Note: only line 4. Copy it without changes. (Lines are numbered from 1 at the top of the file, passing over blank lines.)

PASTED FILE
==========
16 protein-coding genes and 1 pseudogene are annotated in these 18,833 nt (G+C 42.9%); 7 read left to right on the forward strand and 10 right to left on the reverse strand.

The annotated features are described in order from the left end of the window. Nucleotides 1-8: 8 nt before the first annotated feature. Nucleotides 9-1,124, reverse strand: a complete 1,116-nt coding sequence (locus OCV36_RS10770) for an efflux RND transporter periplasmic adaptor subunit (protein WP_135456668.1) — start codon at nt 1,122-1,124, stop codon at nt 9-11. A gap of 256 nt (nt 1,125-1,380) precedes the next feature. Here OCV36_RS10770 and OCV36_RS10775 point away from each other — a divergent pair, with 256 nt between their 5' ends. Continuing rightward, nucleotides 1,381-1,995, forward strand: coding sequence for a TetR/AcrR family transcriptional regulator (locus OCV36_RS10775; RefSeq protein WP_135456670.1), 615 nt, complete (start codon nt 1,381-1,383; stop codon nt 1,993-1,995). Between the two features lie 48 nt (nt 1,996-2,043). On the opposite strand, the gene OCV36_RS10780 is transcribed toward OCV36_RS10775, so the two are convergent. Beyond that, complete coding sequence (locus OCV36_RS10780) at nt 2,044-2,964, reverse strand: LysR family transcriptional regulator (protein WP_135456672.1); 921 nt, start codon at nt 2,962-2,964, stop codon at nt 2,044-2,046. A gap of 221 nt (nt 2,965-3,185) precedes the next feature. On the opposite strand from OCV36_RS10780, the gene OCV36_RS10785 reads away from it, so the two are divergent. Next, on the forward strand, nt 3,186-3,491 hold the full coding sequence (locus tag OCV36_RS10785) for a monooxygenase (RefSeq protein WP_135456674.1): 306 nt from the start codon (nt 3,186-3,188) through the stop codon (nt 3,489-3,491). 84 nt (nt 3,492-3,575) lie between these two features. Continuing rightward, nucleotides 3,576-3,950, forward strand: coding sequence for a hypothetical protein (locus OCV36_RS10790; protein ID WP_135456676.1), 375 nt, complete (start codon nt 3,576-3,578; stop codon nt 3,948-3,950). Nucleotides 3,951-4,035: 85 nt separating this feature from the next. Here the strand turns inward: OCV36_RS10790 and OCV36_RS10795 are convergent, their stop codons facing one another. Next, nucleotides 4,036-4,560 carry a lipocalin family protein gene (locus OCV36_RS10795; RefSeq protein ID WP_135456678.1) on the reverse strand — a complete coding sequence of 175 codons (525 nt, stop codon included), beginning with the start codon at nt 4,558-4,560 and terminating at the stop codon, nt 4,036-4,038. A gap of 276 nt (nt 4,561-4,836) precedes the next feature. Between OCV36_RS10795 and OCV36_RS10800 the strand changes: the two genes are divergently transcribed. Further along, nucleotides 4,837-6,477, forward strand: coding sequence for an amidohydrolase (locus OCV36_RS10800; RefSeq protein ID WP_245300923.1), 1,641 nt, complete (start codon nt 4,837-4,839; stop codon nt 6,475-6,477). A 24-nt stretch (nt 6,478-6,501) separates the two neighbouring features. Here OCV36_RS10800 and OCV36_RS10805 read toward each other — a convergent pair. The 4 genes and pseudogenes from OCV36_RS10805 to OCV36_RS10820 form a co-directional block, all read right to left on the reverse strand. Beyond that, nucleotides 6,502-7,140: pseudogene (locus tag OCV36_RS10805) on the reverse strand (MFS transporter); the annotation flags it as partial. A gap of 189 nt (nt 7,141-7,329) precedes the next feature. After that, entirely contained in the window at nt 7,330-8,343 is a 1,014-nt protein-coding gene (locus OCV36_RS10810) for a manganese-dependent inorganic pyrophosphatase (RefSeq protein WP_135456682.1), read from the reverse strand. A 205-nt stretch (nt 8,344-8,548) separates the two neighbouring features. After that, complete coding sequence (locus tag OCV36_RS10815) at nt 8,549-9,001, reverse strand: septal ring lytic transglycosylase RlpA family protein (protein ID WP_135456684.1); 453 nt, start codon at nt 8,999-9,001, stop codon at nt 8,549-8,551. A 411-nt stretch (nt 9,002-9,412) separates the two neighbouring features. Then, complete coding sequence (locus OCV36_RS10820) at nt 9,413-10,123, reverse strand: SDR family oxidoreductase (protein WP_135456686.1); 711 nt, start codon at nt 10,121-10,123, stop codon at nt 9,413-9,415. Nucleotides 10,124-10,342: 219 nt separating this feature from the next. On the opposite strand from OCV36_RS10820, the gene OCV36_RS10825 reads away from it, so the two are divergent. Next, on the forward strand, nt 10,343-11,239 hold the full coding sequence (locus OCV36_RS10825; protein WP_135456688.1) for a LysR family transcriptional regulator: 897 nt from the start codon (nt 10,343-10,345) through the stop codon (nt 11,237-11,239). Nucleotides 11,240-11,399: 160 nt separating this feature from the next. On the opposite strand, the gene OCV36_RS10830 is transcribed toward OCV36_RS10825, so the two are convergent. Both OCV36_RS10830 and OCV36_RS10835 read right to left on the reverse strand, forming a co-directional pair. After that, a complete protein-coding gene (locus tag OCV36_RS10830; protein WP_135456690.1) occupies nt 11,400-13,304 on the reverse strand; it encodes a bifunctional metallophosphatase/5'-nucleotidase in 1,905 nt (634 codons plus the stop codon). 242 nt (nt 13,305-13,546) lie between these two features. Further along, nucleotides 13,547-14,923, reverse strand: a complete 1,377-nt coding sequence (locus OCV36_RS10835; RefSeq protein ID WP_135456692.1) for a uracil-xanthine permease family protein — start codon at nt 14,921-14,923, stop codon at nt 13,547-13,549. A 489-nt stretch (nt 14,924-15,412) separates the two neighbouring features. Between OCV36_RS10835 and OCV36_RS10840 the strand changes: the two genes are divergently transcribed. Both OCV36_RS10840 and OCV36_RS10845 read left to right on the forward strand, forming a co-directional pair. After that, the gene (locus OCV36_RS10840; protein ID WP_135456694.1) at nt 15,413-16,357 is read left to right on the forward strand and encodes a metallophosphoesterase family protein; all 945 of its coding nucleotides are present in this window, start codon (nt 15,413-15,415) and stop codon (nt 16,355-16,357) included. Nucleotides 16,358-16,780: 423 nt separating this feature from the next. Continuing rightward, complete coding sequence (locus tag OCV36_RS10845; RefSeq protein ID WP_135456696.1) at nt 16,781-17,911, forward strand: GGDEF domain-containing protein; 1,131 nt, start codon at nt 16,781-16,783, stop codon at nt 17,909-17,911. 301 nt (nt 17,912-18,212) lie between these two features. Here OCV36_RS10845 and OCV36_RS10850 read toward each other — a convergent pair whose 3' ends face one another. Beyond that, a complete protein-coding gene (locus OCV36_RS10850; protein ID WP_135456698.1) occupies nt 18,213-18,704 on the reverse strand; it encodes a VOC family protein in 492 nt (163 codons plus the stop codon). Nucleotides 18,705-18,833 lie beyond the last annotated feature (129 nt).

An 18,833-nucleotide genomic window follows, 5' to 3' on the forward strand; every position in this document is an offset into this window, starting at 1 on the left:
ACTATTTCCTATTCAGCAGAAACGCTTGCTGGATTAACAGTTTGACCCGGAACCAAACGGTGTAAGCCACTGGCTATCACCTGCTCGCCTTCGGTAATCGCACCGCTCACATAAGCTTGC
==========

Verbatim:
ACTATTTCCTATTCAGCAGAAACGCTTGCTGGATTAACAGTTTGACCCGGAACCAAACGGTGTAAGCCACTGGCTATCACCTGCTCGCCTTCGGTAATCGCACCGCTCACATAAGCTTGC